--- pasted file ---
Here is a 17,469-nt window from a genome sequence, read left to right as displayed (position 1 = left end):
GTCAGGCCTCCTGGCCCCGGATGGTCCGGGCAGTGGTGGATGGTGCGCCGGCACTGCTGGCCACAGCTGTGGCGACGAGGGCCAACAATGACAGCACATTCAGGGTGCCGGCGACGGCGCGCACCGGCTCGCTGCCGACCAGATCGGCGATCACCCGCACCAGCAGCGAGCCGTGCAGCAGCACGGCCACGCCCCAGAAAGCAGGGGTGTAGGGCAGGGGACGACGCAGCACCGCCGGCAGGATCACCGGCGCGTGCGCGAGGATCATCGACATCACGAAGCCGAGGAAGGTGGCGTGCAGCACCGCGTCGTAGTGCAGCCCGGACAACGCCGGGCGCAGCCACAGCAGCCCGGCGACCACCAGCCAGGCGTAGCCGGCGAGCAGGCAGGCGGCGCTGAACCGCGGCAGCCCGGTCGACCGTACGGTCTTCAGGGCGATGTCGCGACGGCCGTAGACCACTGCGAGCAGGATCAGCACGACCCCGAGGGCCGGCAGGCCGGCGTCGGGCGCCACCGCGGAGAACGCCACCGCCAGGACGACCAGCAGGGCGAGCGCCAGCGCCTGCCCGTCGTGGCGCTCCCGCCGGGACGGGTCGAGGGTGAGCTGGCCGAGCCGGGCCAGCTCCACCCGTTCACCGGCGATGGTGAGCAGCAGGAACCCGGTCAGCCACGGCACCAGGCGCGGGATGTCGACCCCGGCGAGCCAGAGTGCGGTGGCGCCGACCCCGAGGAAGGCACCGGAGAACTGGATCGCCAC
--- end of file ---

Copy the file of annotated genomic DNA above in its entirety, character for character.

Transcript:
Here is a 17,469-nt window from a genome sequence, read left to right as displayed (position 1 = left end):
GTCAGGCCTCCTGGCCCCGGATGGTCCGGGCAGTGGTGGATGGTGCGCCGGCACTGCTGGCCACAGCTGTGGCGACGAGGGCCAACAATGACAGCACATTCAGGGTGCCGGCGACGGCGCGCACCGGCTCGCTGCCGACCAGATCGGCGATCACCCGCACCAGCAGCGAGCCGTGCAGCAGCACGGCCACGCCCCAGAAAGCAGGGGTGTAGGGCAGGGGACGACGCAGCACCGCCGGCAGGATCACCGGCGCGTGCGCGAGGATCATCGACATCACGAAGCCGAGGAAGGTGGCGTGCAGCACCGCGTCGTAGTGCAGCCCGGACAACGCCGGGCGCAGCCACAGCAGCCCGGCGACCACCAGCCAGGCGTAGCCGGCGAGCAGGCAGGCGGCGCTGAACCGCGGCAGCCCGGTCGACCGTACGGTCTTCAGGGCGATGTCGCGACGGCCGTAGACCACTGCGAGCAGGATCAGCACGACCCCGAGGGCCGGCAGGCCGGCGTCGGGCGCCACCGCGGAGAACGCCACCGCCAGGACGACCAGCAGGGCGAGCGCCAGCGCCTGCCCGTCGTGGCGCTCCCGCCGGGACGGGTCGAGGGTGAGCTGGCCGAGCCGGGCCAGCTCCACCCGTTCACCGGCGATGGTGAGCAGCAGGAACCCGGTCAGCCACGGCACCAGGCGCGGGATGTCGACCCCGGCGAGCCAGAGTGCGGTGGCGCCGACCCCGAGGAAGGCACCGGAGAACTGGATCGCCAC